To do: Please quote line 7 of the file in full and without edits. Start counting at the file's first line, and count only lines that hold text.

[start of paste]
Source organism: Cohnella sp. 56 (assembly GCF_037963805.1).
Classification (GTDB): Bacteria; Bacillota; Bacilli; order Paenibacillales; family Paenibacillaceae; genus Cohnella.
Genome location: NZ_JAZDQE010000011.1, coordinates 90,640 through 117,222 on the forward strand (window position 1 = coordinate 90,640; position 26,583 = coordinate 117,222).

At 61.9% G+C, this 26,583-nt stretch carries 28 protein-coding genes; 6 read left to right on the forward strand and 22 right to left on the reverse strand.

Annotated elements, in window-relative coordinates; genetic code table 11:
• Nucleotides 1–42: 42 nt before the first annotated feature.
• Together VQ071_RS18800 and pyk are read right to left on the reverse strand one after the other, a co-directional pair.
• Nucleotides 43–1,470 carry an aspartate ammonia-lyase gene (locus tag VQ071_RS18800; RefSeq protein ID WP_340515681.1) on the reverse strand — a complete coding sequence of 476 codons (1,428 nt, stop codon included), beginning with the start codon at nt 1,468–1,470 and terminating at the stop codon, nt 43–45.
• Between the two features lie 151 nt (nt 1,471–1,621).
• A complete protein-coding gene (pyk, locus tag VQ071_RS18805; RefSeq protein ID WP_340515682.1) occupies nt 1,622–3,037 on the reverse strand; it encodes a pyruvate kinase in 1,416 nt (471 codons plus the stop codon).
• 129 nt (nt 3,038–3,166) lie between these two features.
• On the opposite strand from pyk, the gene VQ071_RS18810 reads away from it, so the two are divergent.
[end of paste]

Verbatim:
• Together VQ071_RS18800 and pyk are read right to left on the reverse strand one after the other, a co-directional pair.